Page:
The film follows Sarah as she moves to LA and sets up home in an apartment complex. Her neighbours are friendly but the strain is getting to her with a broken relationship with her father and the mundanity of a temp job weighing her down. And then the strange occurrences begin to happen.
And that is where I will leave the synopsis as the film takes a number of left turns as it treads unfamiliar territory. And this is what makes 1BR such an engaging watch, as it often wrongfoots the viewer, throwing in complex ideas and rarely adhering to the expected genre trappings. While Marmor’s film never quite hits the heights of similarly-themed The Invitation, it is clearly influenced by this work, all the way down to its final moments. And the smack of real-life details makes this an always captivating film.
1BR is the kind of genre piece that can only be successful thanks to its ensemble, who give committed turns building into an uneasy atmosphere that crackles with tension. Nicole Brydon Bloom’s lead performance is fascinating, with Bloom’s expressive face enhancing the more shocking moments. Her Sarah is a sympathetic figure throughout, even if the narrative can occasionally trap her in positions that frustrate. But really Bloom is the only well-rounded figure in the film, with the rest of the characters feeling almost two-dimensional by necessity of the film’s nature.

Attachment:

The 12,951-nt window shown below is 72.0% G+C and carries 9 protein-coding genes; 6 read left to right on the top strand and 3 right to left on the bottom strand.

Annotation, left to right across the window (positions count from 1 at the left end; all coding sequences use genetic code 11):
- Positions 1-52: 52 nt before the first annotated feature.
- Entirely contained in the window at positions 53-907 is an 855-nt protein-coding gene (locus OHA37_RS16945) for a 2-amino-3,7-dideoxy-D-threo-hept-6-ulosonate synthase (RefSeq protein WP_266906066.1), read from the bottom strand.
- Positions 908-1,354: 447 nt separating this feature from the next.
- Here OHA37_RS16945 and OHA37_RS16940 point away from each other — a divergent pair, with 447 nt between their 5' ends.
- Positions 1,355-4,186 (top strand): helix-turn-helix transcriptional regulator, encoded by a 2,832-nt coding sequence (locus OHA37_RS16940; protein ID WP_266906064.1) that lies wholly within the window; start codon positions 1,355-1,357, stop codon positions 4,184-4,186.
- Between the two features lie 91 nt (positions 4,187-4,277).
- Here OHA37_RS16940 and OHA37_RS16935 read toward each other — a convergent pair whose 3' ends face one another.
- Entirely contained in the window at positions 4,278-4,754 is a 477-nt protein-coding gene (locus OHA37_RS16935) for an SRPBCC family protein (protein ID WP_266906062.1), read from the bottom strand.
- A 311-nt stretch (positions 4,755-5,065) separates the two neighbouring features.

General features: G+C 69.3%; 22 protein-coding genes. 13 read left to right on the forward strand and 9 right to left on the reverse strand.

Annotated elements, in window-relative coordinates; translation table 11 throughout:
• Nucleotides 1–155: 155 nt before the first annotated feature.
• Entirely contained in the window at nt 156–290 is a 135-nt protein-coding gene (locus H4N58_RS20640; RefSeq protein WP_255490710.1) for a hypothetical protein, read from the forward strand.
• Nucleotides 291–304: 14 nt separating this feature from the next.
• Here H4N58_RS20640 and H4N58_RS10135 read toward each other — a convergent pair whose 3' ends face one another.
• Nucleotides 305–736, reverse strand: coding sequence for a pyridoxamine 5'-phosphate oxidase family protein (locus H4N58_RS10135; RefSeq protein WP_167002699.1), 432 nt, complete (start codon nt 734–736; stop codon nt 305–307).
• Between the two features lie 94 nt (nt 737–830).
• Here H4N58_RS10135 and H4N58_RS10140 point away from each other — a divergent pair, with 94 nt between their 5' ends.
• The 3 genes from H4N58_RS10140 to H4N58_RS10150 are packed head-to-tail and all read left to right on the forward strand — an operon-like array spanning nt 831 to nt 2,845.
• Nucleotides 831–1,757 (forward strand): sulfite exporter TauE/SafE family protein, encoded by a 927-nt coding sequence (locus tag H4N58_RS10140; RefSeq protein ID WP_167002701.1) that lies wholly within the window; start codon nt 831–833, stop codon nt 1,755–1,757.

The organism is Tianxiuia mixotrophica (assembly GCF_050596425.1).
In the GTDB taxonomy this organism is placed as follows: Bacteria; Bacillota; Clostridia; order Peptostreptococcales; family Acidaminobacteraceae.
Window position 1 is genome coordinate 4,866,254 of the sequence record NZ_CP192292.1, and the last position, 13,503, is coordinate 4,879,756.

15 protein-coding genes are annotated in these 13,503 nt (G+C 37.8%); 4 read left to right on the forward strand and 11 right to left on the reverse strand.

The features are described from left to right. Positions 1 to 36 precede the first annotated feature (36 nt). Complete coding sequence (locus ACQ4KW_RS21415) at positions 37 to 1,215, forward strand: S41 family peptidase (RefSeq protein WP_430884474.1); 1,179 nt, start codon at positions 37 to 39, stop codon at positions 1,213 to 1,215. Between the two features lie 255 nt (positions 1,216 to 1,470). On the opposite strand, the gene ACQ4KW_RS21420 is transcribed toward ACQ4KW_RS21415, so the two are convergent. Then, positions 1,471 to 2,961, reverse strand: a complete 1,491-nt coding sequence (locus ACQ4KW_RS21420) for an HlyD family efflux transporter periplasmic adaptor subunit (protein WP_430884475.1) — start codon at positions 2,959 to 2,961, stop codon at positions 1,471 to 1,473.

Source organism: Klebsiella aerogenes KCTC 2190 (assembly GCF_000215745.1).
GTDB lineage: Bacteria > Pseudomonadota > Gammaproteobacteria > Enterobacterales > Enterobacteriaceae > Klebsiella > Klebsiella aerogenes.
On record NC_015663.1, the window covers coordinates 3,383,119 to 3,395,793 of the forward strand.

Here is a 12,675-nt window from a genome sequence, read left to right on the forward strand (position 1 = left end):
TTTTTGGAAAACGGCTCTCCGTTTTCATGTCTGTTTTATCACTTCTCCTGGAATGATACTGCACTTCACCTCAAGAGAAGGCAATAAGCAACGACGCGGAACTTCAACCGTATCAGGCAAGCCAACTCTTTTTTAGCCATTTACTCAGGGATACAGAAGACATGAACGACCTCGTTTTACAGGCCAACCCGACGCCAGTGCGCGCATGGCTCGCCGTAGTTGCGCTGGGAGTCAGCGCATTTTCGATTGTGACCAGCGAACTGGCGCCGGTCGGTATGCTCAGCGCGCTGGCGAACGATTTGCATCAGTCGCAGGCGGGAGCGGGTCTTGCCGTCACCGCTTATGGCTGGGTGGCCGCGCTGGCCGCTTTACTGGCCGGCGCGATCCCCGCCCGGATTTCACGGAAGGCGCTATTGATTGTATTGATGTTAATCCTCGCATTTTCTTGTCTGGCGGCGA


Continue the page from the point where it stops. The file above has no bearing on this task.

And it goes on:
Precisely crafted, packed with compelling themes and with keen ability to unsettle, Marmor’s debut marks him as a talent to keep an eye on as he shapes an expected woman-in-peril thriller into something altogether more original. 1BR fits nicely into a growing movement of films that show a disquiet with our modern urban life, managing to find something to say on the matter. If it doesn’t always click together, it is always a compelling work, one that makes me glad I don’t have to rent an apartment in LA.